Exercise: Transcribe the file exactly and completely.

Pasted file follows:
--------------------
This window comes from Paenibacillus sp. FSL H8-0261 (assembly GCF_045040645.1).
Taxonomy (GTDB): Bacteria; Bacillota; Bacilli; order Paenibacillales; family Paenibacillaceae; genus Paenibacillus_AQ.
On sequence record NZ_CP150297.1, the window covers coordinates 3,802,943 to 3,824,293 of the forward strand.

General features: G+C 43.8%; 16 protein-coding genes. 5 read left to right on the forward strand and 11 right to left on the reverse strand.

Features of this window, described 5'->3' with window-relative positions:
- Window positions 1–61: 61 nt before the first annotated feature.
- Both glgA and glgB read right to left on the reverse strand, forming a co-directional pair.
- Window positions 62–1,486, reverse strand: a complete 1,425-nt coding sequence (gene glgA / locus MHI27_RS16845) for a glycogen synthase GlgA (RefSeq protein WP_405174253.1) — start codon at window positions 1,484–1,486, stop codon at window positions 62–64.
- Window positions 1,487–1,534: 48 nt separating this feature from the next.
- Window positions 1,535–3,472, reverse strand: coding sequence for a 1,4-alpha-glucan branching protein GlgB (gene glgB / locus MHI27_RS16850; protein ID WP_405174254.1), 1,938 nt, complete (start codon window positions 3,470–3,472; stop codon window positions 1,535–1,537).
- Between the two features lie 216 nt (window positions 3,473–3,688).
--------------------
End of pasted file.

This window comes from Paenibacillus sp. FSL H8-0261 (assembly GCF_045040645.1).
Taxonomy (GTDB): Bacteria; Bacillota; Bacilli; order Paenibacillales; family Paenibacillaceae; genus Paenibacillus_AQ.
On sequence record NZ_CP150297.1, the window covers coordinates 3,802,943 to 3,824,293 of the forward strand.

General features: G+C 43.8%; 16 protein-coding genes. 5 read left to right on the forward strand and 11 right to left on the reverse strand.

Features of this window, described 5'->3' with window-relative positions:
- Window positions 1–61: 61 nt before the first annotated feature.
- Both glgA and glgB read right to left on the reverse strand, forming a co-directional pair.
- Window positions 62–1,486, reverse strand: a complete 1,425-nt coding sequence (gene glgA / locus MHI27_RS16845) for a glycogen synthase GlgA (RefSeq protein WP_405174253.1) — start codon at window positions 1,484–1,486, stop codon at window positions 62–64.
- Window positions 1,487–1,534: 48 nt separating this feature from the next.
- Window positions 1,535–3,472, reverse strand: coding sequence for a 1,4-alpha-glucan branching protein GlgB (gene glgB / locus MHI27_RS16850; protein ID WP_405174254.1), 1,938 nt, complete (start codon window positions 3,470–3,472; stop codon window positions 1,535–1,537).
- Between the two features lie 216 nt (window positions 3,473–3,688).